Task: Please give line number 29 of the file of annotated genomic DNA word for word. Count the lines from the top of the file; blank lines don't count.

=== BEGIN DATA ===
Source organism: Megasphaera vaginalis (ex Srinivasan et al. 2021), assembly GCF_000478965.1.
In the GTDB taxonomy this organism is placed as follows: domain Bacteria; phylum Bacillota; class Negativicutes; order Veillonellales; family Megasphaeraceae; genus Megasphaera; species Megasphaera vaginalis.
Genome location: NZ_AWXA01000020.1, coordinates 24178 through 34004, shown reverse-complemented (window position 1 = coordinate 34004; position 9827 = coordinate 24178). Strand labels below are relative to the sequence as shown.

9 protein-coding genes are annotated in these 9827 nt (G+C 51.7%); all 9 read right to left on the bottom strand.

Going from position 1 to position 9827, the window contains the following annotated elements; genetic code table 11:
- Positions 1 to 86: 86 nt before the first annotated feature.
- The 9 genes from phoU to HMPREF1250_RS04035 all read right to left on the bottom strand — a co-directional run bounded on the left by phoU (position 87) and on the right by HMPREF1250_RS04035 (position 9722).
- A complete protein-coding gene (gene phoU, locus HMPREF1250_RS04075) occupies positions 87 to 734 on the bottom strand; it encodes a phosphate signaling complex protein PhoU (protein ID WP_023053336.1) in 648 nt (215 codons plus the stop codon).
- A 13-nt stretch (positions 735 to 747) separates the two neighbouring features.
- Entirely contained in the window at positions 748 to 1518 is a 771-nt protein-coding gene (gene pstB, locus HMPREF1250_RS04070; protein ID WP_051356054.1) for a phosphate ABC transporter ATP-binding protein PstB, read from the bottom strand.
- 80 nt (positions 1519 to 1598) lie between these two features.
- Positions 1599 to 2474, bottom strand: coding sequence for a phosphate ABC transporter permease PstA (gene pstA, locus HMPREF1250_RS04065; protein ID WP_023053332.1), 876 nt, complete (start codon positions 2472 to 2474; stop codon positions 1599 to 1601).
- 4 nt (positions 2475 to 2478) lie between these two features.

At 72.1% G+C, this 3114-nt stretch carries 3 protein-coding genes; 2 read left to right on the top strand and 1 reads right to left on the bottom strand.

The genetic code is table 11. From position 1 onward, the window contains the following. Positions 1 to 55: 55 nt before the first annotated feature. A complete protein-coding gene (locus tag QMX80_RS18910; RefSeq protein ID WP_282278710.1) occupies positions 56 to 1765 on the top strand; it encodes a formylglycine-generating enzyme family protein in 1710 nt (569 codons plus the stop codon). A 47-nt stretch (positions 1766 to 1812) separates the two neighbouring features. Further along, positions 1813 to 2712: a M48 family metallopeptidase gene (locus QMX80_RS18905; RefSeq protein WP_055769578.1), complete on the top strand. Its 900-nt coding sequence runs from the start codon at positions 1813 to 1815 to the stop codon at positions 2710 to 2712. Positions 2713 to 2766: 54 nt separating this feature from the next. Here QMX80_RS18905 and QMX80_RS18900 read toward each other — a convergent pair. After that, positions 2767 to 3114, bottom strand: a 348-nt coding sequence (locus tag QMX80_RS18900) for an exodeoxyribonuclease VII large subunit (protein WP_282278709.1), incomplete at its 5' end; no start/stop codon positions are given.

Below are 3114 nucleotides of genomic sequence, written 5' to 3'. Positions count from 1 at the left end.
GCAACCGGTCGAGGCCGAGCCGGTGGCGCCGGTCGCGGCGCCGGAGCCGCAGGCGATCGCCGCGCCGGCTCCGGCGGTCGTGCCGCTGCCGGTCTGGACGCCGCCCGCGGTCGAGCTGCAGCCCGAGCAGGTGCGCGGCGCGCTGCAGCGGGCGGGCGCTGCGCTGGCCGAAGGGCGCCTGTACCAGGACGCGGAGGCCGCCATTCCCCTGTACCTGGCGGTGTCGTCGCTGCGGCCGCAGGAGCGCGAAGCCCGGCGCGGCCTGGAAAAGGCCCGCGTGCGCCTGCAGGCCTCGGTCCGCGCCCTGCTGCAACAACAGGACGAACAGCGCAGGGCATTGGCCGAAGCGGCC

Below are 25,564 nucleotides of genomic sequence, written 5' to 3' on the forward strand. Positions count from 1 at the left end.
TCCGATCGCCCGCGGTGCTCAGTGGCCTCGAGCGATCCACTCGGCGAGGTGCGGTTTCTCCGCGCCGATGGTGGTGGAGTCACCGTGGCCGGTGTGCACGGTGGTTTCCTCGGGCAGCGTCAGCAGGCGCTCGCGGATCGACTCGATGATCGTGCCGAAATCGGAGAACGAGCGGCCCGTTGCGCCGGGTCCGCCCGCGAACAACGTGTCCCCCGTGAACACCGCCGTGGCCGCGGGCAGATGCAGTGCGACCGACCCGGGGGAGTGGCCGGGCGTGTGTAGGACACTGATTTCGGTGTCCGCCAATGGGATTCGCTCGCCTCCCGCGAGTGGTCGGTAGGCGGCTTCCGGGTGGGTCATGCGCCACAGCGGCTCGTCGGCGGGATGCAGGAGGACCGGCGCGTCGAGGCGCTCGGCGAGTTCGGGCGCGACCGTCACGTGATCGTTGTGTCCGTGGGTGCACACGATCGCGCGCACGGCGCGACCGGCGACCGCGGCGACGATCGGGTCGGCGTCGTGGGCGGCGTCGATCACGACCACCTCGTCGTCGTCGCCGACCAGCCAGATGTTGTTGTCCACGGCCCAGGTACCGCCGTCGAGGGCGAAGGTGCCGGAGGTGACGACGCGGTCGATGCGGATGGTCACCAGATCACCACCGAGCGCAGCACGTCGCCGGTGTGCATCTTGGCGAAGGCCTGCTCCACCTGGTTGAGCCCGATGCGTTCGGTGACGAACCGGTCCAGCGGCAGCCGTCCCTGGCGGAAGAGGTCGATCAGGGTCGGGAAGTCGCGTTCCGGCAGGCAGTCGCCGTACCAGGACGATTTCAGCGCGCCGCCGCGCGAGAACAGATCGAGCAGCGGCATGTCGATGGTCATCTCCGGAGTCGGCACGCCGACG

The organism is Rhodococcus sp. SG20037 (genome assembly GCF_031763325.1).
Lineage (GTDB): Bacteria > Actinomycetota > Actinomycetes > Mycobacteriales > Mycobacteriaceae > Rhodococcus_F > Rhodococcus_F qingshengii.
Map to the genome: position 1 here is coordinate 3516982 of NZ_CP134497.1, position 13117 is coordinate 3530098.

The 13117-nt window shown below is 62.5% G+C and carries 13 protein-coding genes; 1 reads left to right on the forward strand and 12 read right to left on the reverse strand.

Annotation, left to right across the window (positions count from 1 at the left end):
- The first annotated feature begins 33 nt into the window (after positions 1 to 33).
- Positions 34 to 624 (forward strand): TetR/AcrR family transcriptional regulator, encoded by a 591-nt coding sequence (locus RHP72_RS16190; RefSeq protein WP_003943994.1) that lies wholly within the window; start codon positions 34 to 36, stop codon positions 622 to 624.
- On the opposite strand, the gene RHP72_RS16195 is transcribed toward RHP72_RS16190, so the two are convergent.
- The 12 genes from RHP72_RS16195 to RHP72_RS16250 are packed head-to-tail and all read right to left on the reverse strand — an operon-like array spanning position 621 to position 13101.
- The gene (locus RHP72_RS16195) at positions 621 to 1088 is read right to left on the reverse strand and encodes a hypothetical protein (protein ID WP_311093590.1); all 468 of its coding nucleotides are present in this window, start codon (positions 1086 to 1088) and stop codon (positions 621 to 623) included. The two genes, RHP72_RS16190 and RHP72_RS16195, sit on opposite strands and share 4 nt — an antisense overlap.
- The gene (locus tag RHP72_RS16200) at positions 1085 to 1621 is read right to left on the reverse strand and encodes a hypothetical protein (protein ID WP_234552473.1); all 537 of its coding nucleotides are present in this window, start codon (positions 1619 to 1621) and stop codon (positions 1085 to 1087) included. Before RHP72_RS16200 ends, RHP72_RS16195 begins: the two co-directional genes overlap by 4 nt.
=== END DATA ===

- The gene (locus RHP72_RS16195) at positions 621 to 1088 is read right to left on the reverse strand and encodes a hypothetical protein (protein ID WP_311093590.1); all 468 of its coding nucleotides are present in this window, start codon (positions 1086 to 1088) and stop codon (positions 621 to 623) included. The two genes, RHP72_RS16190 and RHP72_RS16195, sit on opposite strands and share 4 nt — an antisense overlap.